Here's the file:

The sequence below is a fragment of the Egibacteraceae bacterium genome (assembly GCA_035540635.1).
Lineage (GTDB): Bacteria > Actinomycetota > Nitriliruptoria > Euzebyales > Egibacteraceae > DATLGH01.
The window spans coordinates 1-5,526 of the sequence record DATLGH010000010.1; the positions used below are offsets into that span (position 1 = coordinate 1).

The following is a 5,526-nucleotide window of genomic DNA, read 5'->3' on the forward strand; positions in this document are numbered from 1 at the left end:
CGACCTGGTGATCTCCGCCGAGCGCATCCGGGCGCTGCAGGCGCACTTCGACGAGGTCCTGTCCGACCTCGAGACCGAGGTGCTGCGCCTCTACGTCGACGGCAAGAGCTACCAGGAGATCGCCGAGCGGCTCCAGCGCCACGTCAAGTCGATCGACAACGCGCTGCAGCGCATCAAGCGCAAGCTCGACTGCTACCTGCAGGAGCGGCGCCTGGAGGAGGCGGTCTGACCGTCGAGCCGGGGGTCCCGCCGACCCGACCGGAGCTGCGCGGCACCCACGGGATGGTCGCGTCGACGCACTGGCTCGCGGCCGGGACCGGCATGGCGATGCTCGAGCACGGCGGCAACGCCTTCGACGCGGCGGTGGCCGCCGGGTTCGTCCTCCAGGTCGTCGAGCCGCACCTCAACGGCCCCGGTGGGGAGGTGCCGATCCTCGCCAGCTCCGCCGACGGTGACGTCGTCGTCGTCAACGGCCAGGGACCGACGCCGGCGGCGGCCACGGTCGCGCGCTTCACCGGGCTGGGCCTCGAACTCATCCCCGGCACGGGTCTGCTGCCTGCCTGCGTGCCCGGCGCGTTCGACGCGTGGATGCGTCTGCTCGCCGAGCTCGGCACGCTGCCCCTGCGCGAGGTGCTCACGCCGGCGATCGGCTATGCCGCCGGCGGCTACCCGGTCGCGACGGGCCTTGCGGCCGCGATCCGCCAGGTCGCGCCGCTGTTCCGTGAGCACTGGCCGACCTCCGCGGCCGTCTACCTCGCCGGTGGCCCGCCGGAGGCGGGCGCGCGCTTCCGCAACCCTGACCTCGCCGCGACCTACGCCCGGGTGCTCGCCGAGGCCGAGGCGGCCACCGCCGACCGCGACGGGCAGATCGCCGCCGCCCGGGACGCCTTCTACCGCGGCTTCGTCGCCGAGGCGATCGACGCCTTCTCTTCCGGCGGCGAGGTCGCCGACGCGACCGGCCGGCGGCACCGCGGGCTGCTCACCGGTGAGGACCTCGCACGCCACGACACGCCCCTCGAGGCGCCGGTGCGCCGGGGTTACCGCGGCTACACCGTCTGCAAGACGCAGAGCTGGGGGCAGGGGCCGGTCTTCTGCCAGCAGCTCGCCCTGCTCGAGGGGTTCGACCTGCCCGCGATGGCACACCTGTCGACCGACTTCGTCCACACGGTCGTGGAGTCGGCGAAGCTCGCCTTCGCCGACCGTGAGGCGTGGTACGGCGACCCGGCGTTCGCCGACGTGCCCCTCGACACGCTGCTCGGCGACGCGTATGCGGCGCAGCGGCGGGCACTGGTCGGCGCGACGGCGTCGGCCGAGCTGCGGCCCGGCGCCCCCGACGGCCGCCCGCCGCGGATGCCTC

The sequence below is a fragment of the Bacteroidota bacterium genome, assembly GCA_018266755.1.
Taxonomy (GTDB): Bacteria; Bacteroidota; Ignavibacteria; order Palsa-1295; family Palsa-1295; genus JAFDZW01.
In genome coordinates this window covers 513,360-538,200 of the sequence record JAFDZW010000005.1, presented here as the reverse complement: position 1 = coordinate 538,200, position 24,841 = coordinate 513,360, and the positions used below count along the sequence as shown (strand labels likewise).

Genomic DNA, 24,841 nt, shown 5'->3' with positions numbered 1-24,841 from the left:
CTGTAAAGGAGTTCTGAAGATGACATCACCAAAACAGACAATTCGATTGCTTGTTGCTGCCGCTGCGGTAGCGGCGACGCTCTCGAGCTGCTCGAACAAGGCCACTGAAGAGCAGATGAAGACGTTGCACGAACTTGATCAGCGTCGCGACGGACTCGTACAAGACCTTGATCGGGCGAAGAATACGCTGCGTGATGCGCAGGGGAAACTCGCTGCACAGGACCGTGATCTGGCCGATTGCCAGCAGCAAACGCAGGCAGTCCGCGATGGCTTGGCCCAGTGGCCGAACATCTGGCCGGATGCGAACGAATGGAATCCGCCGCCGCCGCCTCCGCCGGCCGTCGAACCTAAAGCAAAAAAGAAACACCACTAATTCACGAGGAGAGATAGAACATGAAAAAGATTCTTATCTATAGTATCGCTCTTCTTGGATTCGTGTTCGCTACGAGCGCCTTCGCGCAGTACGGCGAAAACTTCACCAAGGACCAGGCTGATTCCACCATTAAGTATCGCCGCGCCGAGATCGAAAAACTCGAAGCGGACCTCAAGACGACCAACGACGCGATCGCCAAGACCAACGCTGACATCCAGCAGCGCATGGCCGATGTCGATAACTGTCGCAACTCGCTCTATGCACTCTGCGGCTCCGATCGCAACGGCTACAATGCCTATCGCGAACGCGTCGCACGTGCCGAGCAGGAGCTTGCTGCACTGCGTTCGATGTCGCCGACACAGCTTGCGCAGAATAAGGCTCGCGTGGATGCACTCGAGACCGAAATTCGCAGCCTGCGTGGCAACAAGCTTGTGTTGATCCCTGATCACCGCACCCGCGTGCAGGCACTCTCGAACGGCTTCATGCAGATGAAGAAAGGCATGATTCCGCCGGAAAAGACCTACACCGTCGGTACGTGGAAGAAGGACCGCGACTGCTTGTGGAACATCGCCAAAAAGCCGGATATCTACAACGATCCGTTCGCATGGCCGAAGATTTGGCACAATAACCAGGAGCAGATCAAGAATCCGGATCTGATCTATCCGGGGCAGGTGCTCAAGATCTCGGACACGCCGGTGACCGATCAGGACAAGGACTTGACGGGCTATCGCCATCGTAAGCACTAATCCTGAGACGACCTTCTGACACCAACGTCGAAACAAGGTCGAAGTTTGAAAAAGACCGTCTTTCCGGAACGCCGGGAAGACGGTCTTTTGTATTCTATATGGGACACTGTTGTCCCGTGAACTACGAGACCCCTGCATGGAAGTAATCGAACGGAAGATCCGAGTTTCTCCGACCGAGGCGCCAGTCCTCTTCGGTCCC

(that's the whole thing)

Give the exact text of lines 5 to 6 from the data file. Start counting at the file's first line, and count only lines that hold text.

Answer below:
CGACCTGGTGATCTCCGCCGAGCGCATCCGGGCGCTGCAGGCGCACTTCGACGAGGTCCTGTCCGACCTCGAGACCGAGGTGCTGCGCCTCTACGTCGACGGCAAGAGCTACCAGGAGATCGCCGAGCGGCTCCAGCGCCACGTCAAGTCGATCGACAACGCGCTGCAGCGCATCAAGCGCAAGCTCGACTGCTACCTGCAGGAGCGGCGCCTGGAGGAGGCGGTCTGACCGTCGAGCCGGGGGTCCCGCCGACCCGACCGGAGCTGCGCGGCACCCACGGGATGGTCGCGTCGACGCACTGGCTCGCGGCCGGGACCGGCATGGCGATGCTCGAGCACGGCGGCAACGCCTTCGACGCGGCGGTGGCCGCCGGGTTCGTCCTCCAGGTCGTCGAGCCGCACCTCAACGGCCCCGGTGGGGAGGTGCCGATCCTCGCCAGCTCCGCCGACGGTGACGTCGTCGTCGTCAACGGCCAGGGACCGACGCCGGCGGCGGCCACGGTCGCGCGCTTCACCGGGCTGGGCCTCGAACTCATCCCCGGCACGGGTCTGCTGCCTGCCTGCGTGCCCGGCGCGTTCGACGCGTGGATGCGTCTGCTCGCCGAGCTCGGCACGCTGCCCCTGCGCGAGGTGCTCACGCCGGCGATCGGCTATGCCGCCGGCGGCTACCCGGTCGCGACGGGCCTTGCGGCCGCGATCCGCCAGGTCGCGCCGCTGTTCCGTGAGCACTGGCCGACCTCCGCGGCCGTCTACCTCGCCGGTGGCCCGCCGGAGGCGGGCGCGCGCTTCCGCAACCCTGACCTCGCCGCGACCTACGCCCGGGTGCTCGCCGAGGCCGAGGCGGCCACCGCCGACCGCGACGGGCAGATCGCCGCCGCCCGGGACGCCTTCTACCGCGGCTTCGTCGCCGAGGCGATCGACGCCTTCTCTTCCGGCGGCGAGGTCGCCGACGCGACCGGCCGGCGGCACCGCGGGCTGCTCACCGGTGAGGACCTCGCACGCCACGACACGCCCCTCGAGGCGCCGGTGCGCCGGGGTTACCGCGGCTACACCGTCTGCAAGACGCAGAGCTGGGGGCAGGGGCCGGTCTTCTGCCAGCAGCTCGCCCTGCTCGAGGGGTTCGACCTGCCCGCGATGGCACACCTGTCGACCGACTTCGTCCACACGGTCGTGGAGTCGGCGAAGCTCGCCTTCGCCGACCGTGAGGCGTGGTACGGCGACCCGGCGTTCGCCGACGTGCCCCTCGACACGCTGCTCGGCGACGCGTATGCGGCGCAGCGGCGGGCACTGGTCGGCGCGACGGCGTCGGCCGAGCTGCGGCCCGGCGCCCCCGACGGCCGCCCGCCGCGGATGCCTC

The sequence below is a fragment of the Bacteroidota bacterium genome, assembly GCA_018266755.1.